Preliminary calculations show lhat if the present lempo of yearly increase in the number of new exploitation welts and the present tempo of increase in lhe coefficienl of decline are maintained, then ihe extraction of oil in the country will reach Us maximumomparatively short period of lime, after which it will begin to fall. To alter this course of events and achieve the planned volume of cxtraclion one can either increase the tempo of growih of new wells (which is connected with increased capital investments and expenditure ofr shift io technologically and economically justified systems of production, which will leadessening ofthc density of the network of wellseduction In ihe coefficienl of decline (this will not be connected with supplementary capital(Emphasis added.)

Krylov, of course, was using the dangereclineproduction lo promote his own position indebate over the proper density of"successnd organizationalin oil

' Krylov'i emphaus on the existing density ol Infill drilling IUI undermine* the Swedivh Petrcslutliea analysis,bales its projection of huge untapped oil reserve* preeiiely on the argument that Soviet field managnnrDi priggsfes hmlcd toan ocessively broadly-spaced rotten, of uclU.H

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Siberian Prospeeis. Wiih ouipul declining now in all major producing regions outside West Siberia, prospeeis for increasing or at least stabilizing Soviel oil production over the next five toears depend heavily on the West Siberian fields, especiallynow produces about one Quarter of total Soviet output!

;ry iccl]nic<ues i

tcccnt investigations shown that Samotlor. in particular, had much smaller reserves lhan had been predicted, so that higher priority had to be given to developing enhanced recovery techniques in order lo increase production in older fi

In lhe summeround table on development problems in West Siberia sponsored by the Central Committee's Propaganda Dcpartmenl and the Tyumen regional party committee provided anfor candid discussion *omc of which was later published. Al one of the sessions an oil produci ion official in Tyumen, N. M. Nikolacvskiy, made the following gloomy observations:

Inurbranch disproportions do notigh level of extraction. First, oil extraction has pulled ahead, bul Ihc preparation of reserves and the processing of crude oil lag behind.he volume of exploitalion drilling must rise loillion meters. But this means lhat ferrous metallurgy (taking account of the yearly constructionhousand kilometers of pipelines) will have to inctease sharply the supply of pipe, andsupply of

On the other hand. West Siberia todayomparatively small locally distributed number of known depositsintensivebe exhausted quite rapidly Andhe water cui will begin to risewhile the extraction of oil will steadily

decline. At present, extraction is growing, basical thanks to Samotlor. But lhe hjghci the tempo of output, Ihe earlier also will begin ihc decline of extraction, and this will occur al Samotlorears.

[Snnotlorwas expected to peakheneaksH lit would remain at lhat level Iand then decline.'

ere is still no second0 most promising deposits for which systems of production have recently been confirmed, are sea tered over an enormous territory, ihe mastery of which is exceedingly laborious Bul the demands the plan here arc severe: if the first billion tons of in Wesi Siberia was obtained inears, then th second must be obtained twice as quickly.|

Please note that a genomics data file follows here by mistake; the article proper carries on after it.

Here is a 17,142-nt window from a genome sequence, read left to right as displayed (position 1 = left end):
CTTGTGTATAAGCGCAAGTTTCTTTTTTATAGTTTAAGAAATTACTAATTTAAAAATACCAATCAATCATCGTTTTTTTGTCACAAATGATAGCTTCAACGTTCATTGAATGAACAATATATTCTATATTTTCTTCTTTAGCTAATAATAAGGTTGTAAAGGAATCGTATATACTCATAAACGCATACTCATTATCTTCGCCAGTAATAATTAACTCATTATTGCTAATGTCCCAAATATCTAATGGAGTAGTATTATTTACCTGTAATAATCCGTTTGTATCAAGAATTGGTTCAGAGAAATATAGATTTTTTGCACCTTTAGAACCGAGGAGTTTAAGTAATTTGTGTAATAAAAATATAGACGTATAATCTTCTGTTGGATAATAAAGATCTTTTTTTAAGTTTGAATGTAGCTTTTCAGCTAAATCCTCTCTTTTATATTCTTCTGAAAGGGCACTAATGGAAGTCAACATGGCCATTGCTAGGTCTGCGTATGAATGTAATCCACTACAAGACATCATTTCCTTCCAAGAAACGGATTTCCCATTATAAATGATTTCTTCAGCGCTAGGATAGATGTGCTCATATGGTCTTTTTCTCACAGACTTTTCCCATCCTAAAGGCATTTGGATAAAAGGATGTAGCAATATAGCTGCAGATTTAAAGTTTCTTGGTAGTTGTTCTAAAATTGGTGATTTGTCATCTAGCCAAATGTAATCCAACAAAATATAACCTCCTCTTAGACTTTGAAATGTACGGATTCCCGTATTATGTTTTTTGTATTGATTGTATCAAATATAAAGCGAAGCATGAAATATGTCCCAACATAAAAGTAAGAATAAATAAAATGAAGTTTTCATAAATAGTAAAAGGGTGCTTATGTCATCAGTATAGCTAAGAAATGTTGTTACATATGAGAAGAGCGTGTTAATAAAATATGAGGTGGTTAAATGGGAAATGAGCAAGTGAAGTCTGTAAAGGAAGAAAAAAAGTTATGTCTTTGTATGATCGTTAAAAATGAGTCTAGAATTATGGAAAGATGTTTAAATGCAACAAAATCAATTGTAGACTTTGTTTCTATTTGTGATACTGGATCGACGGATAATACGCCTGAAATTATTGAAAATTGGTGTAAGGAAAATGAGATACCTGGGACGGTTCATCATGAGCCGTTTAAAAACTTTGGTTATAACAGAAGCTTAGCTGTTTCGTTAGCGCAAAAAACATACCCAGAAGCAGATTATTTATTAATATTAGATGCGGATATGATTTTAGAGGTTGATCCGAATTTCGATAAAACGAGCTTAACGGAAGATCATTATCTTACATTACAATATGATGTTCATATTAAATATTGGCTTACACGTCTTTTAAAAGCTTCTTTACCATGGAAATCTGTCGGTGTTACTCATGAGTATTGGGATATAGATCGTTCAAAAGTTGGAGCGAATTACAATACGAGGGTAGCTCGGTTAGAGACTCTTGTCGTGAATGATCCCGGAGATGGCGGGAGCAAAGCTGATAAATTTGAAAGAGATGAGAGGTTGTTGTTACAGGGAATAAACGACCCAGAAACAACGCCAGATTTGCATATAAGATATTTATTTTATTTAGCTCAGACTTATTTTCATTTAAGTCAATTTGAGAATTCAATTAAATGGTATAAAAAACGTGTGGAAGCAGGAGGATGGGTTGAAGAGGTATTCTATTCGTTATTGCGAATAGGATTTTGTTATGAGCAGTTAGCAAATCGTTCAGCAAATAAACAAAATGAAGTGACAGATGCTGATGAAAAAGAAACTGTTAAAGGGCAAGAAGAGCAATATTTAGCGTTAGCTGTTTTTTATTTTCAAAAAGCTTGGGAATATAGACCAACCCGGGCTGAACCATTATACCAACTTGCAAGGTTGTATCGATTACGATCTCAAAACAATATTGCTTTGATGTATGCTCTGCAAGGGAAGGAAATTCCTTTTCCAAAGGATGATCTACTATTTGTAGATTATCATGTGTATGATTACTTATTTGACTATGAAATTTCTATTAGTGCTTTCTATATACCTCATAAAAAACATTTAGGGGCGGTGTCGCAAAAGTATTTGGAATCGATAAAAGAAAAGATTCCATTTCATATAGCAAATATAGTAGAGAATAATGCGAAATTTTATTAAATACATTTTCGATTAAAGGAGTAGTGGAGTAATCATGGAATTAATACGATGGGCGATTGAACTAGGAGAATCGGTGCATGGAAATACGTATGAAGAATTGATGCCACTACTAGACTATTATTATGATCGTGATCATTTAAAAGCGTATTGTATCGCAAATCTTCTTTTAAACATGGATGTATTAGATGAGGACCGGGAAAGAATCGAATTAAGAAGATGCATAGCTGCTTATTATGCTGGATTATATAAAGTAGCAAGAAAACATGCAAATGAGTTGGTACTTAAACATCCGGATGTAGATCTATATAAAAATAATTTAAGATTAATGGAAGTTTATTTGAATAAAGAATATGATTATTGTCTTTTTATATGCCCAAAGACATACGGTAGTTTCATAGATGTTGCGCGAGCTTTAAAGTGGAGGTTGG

us ncia nao virtually luction would reachillion ions per year9 and ihensiay al ti level2hen output would beginfall offate ofoillion ions annually. However, production al lhe other fields in tbe Nizhnevartovsk area wan scheduled lo rise rapidly fromillion tons8 to doubleig future lay witb thesei|

i ions of oil wei

ing extracted annually from Samotlor. and lhat il was hoped that through more drilling and ihc introdi ticn of gas lift this level of production could be maintained for three to five years. Future devetoprm effort* would be concentrated gradually wot and north from (he deposits currently being exploited, rather than attempting logo immediatelyive Arctic offshore areas!

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lhe history of Weil Siberian oiland development there have been arguments over the size of recoverable reserves in the region, and technical controversies have been directly linked with disputes over the volume of investment that ought to be directed to West Siberia Tlusc disputes, in which some Cosplan officials have tried to hold the line against demands by local officials to acceleratesurfaced sharply

Al the Tyumen roundtabk meeting mentioned above, the conflict was clearly visible. Academician Abel Aganbcgyan implied that there could be no trade-off between investment in new coal basins and investment in West Siberian oil production:

The entire growth, including offsetting thedecline of oil extraction in the old legions, is taking place and will continueong time yet to take place from Tyumen soil.

time.t is difficult lo tcfule Ihc statements of some specialists fo the effect that there is no reliable resource base in Wcsl Siberia; il ii difficult because we have no such concept as Strategic reserves in extractive industry. Without these one cannot confidently develop the extraction of oil. Wcystem ofnailure of extraction in one, or even in several regions, docs not hinder fulfillment of the planhole.

One of the leading West Siberian optimists. Iheeslcrov. pointedly complained:

It is necessary to increase the scale of exploratory drilling sharply, butGosplan goes about this unwillingly. For years Ihe Tyumen geologists have tried to convince the community lhat the Siberian depths have noi been exhausted. andthaLe^oia-tor, work must be stepped